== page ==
Trees/Identify substance found below Oak Trees
I have sever places in my yard where there are piles of golden colored granules, that appear to be hopping around. At first I thought it was fleas but I sprayed it with bug spray and they still continued to hop around. I keep finding new piles of this and when I walk around the neighborhood I see more of it. I started noticing that above all the piles there is an oak tree branch hanging. I live in a condominium complex and we have lots of oak trees and they are not very well maintained. Do you have any idea what this is. I took a picture but am unable to scan it to my computer to attach. This stuff looks a little like birdseed with color ranging from dark gold to very light gold. I would appreciate an expert opinion as to what this is.
Sounds like minute wasps called Jumping gall wasps. Here is a web link to information about these unusual insects. Like most gall insects they eggs on the leaf and the cells of the leaf expend over the egg forming a gal. They do not really effect the health of the tree.
The galls are actually malformations of plant growth. The tiny gall-forming wasp lays an egg in an oak leaf at a precise moment in the tree’s growth cycle, causing normal plant cells to multiply at an unusually high rate. As a result, the tiny egg becomes encased in the gall composed of oak leaf tissue.
When the egg hatches, the gall provides both food and a living chamber for the larvae. In summer, the oak gall drops to the ground with the tiny wasp larvae inside. The insect moves in jerks, causing the entire gall to jump around on the ground. It’s believed that the larvae hop around in an attempt to find a crack in the soil to hide up in. At maturity it transforms into a pupae, and later into an adult which chews its way out of the gall. The wasps themselves are dark colored, so tiny that you’ll probably never see them, and harmless to people.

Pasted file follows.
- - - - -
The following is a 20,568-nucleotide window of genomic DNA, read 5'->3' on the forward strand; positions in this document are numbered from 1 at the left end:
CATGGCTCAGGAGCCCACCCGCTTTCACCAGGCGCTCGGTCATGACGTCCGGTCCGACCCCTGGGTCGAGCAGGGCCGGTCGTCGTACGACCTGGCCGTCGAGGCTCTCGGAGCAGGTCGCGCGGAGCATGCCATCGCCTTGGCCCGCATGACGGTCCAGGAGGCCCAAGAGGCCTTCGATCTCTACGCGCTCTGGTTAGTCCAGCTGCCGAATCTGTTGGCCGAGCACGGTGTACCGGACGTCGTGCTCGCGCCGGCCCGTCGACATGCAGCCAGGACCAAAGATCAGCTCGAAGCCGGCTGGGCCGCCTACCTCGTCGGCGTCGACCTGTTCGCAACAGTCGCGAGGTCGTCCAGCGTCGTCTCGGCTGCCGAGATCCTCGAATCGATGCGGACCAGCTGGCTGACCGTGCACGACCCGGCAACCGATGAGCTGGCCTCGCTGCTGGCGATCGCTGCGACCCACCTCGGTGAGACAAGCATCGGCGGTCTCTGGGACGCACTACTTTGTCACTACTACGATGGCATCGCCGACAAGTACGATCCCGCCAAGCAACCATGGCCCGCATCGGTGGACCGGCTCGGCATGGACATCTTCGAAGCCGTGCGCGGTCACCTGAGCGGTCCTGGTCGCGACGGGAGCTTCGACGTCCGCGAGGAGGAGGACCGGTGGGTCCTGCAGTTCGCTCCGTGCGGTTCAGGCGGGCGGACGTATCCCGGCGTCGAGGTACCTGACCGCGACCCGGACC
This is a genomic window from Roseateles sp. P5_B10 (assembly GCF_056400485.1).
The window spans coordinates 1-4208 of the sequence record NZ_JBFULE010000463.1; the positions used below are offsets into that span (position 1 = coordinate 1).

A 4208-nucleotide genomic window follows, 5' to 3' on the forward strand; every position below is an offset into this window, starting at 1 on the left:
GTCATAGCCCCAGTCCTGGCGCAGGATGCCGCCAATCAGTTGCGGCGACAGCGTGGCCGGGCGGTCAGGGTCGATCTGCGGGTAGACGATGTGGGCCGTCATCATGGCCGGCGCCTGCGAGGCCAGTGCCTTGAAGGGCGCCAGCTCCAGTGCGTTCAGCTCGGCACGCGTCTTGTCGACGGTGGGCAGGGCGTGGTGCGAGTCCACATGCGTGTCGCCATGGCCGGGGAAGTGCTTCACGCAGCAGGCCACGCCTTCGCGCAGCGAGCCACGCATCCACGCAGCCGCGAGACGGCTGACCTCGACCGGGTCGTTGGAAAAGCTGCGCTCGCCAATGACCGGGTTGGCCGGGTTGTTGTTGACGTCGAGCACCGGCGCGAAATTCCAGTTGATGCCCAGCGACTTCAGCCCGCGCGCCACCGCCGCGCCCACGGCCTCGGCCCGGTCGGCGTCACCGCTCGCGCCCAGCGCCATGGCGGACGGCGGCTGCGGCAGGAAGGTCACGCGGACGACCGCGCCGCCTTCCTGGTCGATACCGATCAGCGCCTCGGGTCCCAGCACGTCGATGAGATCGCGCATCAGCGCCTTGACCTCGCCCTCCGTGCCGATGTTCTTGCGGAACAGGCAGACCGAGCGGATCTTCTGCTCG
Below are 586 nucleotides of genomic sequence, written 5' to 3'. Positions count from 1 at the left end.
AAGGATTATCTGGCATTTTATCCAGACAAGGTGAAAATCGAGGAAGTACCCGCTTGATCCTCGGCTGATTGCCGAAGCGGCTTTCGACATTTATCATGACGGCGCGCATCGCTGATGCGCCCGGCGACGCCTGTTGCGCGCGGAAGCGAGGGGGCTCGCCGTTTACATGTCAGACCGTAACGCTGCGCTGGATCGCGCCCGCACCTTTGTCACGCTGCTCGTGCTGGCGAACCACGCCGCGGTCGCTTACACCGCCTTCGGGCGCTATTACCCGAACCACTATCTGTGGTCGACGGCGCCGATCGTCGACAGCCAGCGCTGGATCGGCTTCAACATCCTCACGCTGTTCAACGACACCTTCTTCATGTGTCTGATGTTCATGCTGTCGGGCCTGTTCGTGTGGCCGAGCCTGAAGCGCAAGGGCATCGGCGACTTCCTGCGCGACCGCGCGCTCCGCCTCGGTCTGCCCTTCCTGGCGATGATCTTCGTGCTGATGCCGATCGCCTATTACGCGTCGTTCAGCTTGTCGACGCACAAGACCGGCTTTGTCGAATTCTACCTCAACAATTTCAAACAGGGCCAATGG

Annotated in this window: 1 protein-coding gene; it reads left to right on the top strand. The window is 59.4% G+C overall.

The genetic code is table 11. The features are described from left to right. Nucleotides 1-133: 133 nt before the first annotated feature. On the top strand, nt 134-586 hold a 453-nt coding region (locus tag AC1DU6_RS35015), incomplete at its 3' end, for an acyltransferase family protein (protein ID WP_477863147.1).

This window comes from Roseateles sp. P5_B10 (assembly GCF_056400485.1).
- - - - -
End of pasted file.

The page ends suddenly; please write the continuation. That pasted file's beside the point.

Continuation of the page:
Jumping oak galls almost never cause tree death. Natural enemies drastically reduce the population of this pest after a year or two, so control measures are unnecessary.
At times, these galls can become so numerous that they cause discoloration of the oak leaves and even premature loss of leaves. Yet, they do not affect the health or vigor of infested trees. Only expect jumping oak galls to be found for a year or two in any location, so be sure to enjoy these marvels when you find them.
Here is a web link to more information on this insect. http://waynesword.palomar.edu/pldec97.htm